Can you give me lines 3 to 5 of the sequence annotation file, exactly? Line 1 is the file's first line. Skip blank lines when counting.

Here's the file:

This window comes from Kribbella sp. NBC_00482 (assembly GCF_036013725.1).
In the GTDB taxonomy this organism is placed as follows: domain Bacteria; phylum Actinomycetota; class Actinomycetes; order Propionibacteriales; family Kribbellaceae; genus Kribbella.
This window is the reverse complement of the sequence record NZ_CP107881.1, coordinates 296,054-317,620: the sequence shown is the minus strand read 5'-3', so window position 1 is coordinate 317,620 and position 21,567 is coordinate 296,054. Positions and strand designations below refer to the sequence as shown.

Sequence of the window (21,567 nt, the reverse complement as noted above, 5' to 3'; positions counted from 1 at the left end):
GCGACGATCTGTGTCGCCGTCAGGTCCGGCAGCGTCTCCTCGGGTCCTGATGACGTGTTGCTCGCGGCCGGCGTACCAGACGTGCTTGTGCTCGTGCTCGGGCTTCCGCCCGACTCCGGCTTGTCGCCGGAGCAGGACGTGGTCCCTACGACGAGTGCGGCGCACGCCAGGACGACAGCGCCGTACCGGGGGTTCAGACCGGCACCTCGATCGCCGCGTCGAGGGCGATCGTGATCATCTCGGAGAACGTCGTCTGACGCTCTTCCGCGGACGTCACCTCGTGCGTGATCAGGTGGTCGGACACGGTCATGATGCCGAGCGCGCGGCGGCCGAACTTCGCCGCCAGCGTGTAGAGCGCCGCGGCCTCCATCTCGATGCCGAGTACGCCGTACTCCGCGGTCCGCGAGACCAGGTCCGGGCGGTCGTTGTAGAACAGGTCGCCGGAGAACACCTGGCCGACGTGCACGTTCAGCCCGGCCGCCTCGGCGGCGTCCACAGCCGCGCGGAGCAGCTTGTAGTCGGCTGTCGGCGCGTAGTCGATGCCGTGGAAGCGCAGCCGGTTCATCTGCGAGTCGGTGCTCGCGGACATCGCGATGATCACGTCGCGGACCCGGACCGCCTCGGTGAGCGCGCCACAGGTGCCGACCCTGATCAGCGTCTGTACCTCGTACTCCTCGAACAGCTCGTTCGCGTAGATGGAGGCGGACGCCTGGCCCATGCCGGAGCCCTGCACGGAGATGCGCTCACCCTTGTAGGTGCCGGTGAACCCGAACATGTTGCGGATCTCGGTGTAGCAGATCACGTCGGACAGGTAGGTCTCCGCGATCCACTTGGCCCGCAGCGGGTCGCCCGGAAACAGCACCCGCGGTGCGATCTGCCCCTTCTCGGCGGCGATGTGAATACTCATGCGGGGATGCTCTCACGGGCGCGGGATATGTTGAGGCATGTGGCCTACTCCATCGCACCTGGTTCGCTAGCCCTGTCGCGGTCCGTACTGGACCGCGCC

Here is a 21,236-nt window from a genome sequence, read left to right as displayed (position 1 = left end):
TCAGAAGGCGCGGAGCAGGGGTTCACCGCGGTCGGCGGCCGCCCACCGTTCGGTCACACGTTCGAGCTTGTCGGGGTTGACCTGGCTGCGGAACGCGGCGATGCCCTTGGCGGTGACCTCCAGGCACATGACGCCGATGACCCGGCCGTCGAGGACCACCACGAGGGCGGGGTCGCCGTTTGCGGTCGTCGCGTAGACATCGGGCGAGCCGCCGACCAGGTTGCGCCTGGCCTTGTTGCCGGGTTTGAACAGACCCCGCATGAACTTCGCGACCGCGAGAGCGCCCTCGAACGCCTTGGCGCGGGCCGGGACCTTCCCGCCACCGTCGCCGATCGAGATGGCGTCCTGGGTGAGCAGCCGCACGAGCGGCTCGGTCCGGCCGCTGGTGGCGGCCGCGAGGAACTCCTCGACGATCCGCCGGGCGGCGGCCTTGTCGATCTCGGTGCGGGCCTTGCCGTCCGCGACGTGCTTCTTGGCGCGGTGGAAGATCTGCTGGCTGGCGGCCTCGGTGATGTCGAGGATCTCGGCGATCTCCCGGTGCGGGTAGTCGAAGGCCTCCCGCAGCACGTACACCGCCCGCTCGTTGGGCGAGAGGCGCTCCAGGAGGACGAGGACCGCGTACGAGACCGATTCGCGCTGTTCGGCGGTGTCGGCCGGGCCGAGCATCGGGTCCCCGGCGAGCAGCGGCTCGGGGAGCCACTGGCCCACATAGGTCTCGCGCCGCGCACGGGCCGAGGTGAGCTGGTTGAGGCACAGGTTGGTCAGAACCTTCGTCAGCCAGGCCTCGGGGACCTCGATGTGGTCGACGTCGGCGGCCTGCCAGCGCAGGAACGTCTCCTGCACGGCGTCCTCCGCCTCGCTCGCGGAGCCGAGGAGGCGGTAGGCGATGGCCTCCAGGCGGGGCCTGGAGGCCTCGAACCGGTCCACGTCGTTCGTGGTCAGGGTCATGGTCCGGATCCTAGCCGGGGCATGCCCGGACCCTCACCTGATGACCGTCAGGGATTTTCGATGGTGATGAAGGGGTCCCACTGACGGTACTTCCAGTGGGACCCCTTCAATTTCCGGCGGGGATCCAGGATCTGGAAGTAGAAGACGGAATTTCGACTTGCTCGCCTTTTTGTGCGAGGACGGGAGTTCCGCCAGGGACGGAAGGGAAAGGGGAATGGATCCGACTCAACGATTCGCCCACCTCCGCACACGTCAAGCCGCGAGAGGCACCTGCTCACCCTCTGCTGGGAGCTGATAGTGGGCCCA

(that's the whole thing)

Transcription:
This window is the reverse complement of the sequence record NZ_CP107881.1, coordinates 296,054-317,620: the sequence shown is the minus strand read 5'-3', so window position 1 is coordinate 317,620 and position 21,567 is coordinate 296,054. Positions and strand designations below refer to the sequence as shown.

Sequence of the window (21,567 nt, the reverse complement as noted above, 5' to 3'; positions counted from 1 at the left end):
GCGACGATCTGTGTCGCCGTCAGGTCCGGCAGCGTCTCCTCGGGTCCTGATGACGTGTTGCTCGCGGCCGGCGTACCAGACGTGCTTGTGCTCGTGCTCGGGCTTCCGCCCGACTCCGGCTTGTCGCCGGAGCAGGACGTGGTCCCTACGACGAGTGCGGCGCACGCCAGGACGACAGCGCCGTACCGGGGGTTCAGACCGGCACCTCGATCGCCGCGTCGAGGGCGATCGTGATCATCTCGGAGAACGTCGTCTGACGCTCTTCCGCGGACGTCACCTCGTGCGTGATCAGGTGGTCGGACACGGTCATGATGCCGAGCGCGCGGCGGCCGAACTTCGCCGCCAGCGTGTAGAGCGCCGCGGCCTCCATCTCGATGCCGAGTACGCCGTACTCCGCGGTCCGCGAGACCAGGTCCGGGCGGTCGTTGTAGAACAGGTCGCCGGAGAACACCTGGCCGACGTGCACGTTCAGCCCGGCCGCCTCGGCGGCGTCCACAGCCGCGCGGAGCAGCTTGTAGTCGGCTGTCGGCGCGTAGTCGATGCCGTGGAAGCGCAGCCGGTTCATCTGCGAGTCGGTGCTCGCGGACATCGCGATGATCACGTCGCGGACCCGGACCGCCTCGGTGAGCGCGCCACAGGTGCCGACCCTGATCAGCGTCTGTACCTCGTACTCCTCGAACAGCTCGTTCGCGTAGATGGAGGCGGACGCCTGGCCCATGCCGGAGCCCTGCACGGAGATGCGCTCACCCTTGTAGGTGCCGGTGAACCCGAACATGTTGCGGATCTCGGTGTAGCAGATCACGTCGGACAGGTAGGTCTCCGCGATCCACTTGGCCCGCAGCGGGTCGCCCGGAAACAGCACCCGCGGTGCGATCTGCCCCTTCTCGGCGGCGATGTGAATACTCATGCGGGGATGCTCTCACGGGCGCGGGATATGTTGAGGCATGTGGCCTACTCCATCGCACCTGGTTCGCTAGCCCTGTCGCGGTCCGTACTGGACCGCGCC